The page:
The Joint Chiefs of Staff broke publicly with their commander-in-chief yesterday by declaring that President Carter's new defense budget is not big enough to meet the Soviet threat.

The chiefs were dragooned into the battle of the budget by Rep. Samuel S. Stratton (D-N.Y.), who called them before his House Armed Services investigation subcommittee to give their personal opinions on how much is enough for guns.

"Right now, we have a hollow Army," responded Gen. E. C. Meyer, Army chief of staff, in what turned out to be the bluntest response.

"I don't believe the current budget responds to the Army's needs for the 1980s," said Meyer of Carter's fiscal 1981 defense budget. "There's a tremendous shortfall in the ability to modernize quickly" in response to the Soviet threat.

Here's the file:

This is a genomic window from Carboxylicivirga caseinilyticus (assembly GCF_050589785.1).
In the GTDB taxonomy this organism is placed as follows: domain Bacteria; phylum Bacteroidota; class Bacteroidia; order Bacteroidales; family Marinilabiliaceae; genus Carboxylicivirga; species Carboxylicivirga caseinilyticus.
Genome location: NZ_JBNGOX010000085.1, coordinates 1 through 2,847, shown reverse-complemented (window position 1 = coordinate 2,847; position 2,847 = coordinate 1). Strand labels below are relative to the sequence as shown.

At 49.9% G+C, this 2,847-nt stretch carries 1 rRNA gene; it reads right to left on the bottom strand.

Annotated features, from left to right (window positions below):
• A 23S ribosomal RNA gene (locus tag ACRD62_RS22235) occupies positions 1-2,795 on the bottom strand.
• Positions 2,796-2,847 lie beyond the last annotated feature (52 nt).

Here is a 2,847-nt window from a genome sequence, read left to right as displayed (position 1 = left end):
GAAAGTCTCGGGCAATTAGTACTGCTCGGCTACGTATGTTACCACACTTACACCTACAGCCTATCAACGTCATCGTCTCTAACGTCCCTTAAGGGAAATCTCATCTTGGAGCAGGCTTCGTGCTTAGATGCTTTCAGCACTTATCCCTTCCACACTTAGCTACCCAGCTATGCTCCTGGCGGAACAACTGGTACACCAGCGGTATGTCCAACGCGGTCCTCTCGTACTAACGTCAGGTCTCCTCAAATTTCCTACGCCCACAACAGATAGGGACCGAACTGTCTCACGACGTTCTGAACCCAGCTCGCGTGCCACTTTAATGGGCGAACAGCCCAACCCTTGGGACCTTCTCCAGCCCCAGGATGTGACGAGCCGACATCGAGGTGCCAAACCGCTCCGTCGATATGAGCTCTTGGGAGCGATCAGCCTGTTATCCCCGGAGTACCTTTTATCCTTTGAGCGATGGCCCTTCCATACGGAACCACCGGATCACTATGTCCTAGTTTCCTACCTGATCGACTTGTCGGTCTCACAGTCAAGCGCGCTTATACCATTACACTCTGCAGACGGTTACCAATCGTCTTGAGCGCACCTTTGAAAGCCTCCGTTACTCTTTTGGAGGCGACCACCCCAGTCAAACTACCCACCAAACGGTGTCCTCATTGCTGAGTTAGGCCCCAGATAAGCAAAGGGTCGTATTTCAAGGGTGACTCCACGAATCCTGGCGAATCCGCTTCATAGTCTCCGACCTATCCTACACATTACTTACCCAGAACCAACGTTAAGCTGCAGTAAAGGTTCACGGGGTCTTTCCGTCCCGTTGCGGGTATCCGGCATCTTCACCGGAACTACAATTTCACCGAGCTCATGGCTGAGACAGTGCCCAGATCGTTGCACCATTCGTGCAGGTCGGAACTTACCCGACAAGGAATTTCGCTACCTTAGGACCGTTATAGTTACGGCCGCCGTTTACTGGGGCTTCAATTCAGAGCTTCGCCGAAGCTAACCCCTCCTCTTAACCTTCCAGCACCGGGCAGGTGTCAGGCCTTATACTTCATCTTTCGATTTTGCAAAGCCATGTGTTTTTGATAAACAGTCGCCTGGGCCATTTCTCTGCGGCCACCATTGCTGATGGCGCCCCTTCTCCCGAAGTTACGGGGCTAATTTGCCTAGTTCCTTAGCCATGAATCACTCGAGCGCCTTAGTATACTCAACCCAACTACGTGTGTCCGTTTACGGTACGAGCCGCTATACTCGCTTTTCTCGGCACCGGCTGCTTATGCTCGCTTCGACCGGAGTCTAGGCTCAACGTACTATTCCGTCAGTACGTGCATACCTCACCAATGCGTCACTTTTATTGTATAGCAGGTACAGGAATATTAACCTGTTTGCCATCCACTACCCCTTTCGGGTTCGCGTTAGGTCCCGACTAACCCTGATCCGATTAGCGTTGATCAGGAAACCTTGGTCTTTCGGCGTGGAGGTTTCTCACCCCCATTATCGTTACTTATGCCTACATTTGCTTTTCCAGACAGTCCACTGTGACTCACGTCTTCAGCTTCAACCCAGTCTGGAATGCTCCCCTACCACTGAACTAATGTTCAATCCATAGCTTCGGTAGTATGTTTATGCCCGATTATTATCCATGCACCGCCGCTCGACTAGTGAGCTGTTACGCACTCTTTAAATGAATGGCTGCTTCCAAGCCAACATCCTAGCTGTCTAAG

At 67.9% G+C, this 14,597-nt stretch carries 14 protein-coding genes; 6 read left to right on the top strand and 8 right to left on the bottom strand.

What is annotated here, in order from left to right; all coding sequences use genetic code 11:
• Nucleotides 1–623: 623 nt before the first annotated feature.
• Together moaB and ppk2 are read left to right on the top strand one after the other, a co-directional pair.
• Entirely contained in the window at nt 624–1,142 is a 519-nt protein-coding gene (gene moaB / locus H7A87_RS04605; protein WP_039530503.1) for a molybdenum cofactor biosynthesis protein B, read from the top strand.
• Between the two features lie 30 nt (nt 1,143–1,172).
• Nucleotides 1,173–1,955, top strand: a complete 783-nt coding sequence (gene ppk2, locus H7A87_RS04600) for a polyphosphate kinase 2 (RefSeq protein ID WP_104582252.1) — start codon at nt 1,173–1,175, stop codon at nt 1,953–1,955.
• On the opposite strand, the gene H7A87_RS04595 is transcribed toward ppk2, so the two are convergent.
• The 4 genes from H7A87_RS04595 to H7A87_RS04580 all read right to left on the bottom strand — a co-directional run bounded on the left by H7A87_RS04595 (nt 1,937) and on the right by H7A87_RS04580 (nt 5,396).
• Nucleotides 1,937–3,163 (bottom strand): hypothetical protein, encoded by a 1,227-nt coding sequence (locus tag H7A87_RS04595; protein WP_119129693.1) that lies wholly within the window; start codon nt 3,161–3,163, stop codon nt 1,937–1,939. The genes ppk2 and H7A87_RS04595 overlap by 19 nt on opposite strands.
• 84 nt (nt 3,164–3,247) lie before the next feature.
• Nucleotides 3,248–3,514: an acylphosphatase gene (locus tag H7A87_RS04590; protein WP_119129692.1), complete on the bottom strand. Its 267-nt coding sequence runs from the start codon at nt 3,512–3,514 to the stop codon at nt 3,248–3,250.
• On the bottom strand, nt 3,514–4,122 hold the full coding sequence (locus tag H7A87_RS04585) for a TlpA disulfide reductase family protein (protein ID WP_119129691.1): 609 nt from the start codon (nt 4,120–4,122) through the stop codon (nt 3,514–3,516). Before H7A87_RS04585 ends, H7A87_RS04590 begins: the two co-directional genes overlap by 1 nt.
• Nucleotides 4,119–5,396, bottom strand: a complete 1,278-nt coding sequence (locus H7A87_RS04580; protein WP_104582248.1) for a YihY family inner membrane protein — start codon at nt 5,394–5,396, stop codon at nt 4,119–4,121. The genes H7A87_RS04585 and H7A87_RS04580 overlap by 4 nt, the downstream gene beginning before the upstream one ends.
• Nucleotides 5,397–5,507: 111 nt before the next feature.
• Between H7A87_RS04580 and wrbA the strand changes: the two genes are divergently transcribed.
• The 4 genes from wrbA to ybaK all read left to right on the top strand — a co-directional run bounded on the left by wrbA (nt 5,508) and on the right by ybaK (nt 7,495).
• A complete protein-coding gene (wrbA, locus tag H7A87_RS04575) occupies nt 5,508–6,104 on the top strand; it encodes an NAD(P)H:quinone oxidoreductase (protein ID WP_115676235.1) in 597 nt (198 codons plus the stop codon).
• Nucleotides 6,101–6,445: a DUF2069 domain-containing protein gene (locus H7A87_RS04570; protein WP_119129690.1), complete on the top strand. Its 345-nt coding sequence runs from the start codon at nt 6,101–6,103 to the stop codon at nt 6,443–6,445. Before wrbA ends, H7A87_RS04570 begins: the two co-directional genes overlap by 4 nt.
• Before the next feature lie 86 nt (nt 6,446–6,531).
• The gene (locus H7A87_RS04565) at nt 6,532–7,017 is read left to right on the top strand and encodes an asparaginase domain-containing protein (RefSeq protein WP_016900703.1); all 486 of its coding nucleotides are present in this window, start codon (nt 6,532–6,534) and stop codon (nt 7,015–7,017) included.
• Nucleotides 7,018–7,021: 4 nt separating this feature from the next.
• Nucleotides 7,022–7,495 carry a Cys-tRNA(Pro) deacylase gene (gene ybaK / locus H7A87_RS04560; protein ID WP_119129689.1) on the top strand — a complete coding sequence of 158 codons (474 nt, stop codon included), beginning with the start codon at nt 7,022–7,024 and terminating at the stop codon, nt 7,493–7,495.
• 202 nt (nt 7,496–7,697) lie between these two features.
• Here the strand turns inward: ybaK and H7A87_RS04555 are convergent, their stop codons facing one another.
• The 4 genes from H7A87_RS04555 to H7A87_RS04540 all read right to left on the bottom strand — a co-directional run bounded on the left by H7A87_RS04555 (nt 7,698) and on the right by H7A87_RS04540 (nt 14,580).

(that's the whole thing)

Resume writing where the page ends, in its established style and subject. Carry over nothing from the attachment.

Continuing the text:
Gen. Robert Barrow, commandant of the Marine Corps, when asked if the Carter defense budget was adequate, replied, "In a word, no."

Gen. Lew Allen Jr., Air Force chief of staff, said, "Increased defense spending is required to meet the increased danger."

Adm. James D. Watkins, deputy to Adm. Thomas B. Hayward, chief of naval operations, and speaking on his behalf, said Carter's fiscal 1981 defense budget "fell short of Navy requirements."

Watkins added that Hayward believes that if Carter's five-year program for the Navy is adhered to, "we would come close." He said, however, that Hayward was skeptical about the government sticking to that course.

Gen. David C. Jones, whom Carter has just reappointed to another two-year term as chairman of the Joint Chiefs of Staff, said that if he were a member of Congress, "I would not vote against the national defense part" of the compromise budget resolution now before Congress.

That resolution sets a ceiling of $153.7 billion for national defense spending for fiscal 1981. Carter opposes that ceiling as too high, asserting that it would "cheat the American people on domestic programs." His proposed ceiling is $150.5 billion, without counting adjustments coming from this week's pledge to increase military benefits.

Jones stressed, however, that the chiefs "have a narrow responsibility" which does not extend beyond defense to domestic programs competing for tax dollars.